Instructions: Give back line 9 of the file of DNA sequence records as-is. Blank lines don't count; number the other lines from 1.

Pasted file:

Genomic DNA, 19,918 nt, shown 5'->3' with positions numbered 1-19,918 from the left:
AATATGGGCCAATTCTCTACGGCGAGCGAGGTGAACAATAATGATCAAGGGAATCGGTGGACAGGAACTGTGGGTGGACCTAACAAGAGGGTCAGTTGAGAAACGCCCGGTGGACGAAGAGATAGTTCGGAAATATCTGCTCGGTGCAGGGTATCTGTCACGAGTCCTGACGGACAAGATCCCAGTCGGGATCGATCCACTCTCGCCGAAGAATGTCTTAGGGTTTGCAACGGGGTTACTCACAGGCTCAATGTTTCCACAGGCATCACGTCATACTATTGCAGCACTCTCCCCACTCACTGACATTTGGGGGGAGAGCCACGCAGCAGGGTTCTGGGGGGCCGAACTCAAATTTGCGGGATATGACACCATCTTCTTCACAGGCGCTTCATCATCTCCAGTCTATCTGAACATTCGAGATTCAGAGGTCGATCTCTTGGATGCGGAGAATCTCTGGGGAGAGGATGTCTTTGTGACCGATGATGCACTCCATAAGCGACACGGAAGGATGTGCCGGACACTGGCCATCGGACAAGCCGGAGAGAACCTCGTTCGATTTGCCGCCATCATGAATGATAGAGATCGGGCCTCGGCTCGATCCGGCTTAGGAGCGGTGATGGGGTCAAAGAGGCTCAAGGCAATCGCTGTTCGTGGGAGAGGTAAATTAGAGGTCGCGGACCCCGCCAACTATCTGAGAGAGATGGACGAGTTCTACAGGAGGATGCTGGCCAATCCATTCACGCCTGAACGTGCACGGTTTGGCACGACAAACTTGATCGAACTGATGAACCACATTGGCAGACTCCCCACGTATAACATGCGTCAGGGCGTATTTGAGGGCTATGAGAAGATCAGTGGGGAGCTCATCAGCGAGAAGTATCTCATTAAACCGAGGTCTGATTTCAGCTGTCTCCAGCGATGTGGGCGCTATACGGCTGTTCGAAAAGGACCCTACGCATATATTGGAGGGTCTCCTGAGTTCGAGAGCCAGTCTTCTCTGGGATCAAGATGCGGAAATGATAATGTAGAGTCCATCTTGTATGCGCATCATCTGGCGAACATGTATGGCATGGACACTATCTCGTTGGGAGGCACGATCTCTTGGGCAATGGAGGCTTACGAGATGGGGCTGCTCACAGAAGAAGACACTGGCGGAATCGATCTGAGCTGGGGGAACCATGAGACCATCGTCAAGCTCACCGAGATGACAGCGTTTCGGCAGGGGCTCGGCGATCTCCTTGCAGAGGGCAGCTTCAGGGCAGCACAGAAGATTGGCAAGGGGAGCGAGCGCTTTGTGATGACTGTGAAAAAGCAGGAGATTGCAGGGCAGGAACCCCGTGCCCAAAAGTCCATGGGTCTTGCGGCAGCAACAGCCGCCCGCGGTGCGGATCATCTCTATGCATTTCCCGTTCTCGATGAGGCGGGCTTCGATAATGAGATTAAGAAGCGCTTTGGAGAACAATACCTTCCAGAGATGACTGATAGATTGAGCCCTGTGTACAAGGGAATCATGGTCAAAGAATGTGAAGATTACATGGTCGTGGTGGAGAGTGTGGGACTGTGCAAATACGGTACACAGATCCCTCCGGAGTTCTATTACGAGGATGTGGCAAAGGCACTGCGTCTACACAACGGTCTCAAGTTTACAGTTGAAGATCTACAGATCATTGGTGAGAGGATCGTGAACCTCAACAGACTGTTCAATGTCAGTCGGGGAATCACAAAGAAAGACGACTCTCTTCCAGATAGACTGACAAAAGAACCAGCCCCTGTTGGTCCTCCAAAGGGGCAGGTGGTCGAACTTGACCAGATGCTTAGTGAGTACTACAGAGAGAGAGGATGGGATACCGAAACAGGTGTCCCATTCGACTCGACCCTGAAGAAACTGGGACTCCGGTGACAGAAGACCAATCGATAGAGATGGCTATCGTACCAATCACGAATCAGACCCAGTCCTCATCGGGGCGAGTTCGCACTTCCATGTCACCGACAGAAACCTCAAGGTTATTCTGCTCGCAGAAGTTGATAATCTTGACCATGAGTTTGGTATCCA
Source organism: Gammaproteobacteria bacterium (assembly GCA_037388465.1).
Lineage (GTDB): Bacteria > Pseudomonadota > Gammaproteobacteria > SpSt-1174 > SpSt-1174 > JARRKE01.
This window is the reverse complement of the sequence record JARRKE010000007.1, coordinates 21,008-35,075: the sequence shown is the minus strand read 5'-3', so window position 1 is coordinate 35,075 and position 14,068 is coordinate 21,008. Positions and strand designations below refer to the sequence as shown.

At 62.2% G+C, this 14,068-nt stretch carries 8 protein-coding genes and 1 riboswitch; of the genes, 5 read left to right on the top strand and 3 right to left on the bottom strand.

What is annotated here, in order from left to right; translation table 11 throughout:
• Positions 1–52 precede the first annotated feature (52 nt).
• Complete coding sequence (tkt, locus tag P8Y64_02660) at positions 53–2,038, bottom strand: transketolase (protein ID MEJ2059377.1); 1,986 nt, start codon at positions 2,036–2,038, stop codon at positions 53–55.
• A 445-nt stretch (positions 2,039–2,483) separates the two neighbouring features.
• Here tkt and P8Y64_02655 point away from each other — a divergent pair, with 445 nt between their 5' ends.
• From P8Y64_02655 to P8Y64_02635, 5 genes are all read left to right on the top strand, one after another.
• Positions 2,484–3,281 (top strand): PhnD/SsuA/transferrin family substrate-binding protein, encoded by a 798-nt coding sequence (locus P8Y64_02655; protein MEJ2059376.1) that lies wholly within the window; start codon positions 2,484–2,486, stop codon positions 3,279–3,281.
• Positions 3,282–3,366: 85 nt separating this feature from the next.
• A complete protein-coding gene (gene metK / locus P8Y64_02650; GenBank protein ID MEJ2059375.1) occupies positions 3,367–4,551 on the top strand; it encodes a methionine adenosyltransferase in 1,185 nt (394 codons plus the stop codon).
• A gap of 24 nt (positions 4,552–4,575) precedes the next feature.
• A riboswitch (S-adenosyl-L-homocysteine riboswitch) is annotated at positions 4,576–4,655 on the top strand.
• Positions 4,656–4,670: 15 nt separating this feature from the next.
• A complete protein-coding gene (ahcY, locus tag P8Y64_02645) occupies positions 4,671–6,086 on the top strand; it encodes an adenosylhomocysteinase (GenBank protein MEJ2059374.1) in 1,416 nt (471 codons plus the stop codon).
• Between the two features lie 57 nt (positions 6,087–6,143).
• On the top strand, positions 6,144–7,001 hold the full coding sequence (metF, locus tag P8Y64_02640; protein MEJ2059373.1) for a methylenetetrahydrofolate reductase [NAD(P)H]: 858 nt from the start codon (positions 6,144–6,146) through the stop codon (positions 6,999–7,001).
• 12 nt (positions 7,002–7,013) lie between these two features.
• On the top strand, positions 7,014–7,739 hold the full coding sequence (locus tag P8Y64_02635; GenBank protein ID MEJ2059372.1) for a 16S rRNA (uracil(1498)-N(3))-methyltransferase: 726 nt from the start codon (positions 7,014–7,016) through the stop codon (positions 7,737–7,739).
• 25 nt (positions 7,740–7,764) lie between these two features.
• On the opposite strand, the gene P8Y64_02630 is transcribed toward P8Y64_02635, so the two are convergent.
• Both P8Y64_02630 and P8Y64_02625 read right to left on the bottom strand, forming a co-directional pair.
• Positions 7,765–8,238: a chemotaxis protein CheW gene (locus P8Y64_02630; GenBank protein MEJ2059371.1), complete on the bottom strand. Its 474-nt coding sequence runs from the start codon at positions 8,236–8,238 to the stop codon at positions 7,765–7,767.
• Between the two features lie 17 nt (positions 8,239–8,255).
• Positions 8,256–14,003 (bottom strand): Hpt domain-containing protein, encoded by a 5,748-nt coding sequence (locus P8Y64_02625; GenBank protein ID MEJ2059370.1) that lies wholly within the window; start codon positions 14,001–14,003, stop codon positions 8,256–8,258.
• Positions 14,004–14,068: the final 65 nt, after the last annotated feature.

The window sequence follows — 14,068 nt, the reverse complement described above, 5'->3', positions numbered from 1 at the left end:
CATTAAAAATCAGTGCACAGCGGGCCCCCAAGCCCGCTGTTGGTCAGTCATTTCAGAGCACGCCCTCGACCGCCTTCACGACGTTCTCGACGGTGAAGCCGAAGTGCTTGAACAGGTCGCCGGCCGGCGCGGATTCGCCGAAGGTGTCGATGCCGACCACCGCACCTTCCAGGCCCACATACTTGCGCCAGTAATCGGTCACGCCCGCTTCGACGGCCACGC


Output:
• Complete coding sequence (tkt, locus tag P8Y64_02660) at positions 53–2,038, bottom strand: transketolase (protein ID MEJ2059377.1); 1,986 nt, start codon at positions 2,036–2,038, stop codon at positions 53–55.